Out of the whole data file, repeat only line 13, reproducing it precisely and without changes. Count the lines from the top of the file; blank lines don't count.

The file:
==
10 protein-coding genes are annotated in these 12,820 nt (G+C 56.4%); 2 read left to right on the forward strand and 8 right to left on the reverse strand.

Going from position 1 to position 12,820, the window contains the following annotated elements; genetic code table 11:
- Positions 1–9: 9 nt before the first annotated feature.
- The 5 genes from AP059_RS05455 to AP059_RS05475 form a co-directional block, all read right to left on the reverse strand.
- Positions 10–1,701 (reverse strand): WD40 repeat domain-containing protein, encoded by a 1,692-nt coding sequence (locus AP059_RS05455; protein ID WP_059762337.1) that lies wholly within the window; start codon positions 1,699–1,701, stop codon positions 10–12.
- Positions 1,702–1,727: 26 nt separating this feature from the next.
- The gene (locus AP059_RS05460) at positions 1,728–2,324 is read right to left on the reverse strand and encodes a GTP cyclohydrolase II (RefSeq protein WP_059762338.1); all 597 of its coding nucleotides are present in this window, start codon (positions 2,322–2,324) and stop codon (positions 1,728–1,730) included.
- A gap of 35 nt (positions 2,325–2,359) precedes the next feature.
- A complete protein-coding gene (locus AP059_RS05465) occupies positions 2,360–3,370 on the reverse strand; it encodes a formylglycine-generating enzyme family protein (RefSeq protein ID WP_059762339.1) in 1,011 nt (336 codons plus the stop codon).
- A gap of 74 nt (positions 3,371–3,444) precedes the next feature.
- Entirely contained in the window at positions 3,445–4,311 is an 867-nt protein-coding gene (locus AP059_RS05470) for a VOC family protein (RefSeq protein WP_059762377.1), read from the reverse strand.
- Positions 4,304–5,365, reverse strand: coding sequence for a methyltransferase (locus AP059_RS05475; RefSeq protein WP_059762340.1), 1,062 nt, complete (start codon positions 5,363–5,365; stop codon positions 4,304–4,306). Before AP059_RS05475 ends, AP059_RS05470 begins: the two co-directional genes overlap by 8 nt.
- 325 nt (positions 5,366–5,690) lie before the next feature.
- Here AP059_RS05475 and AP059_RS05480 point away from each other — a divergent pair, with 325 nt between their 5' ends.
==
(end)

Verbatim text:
- 325 nt (positions 5,366–5,690) lie before the next feature.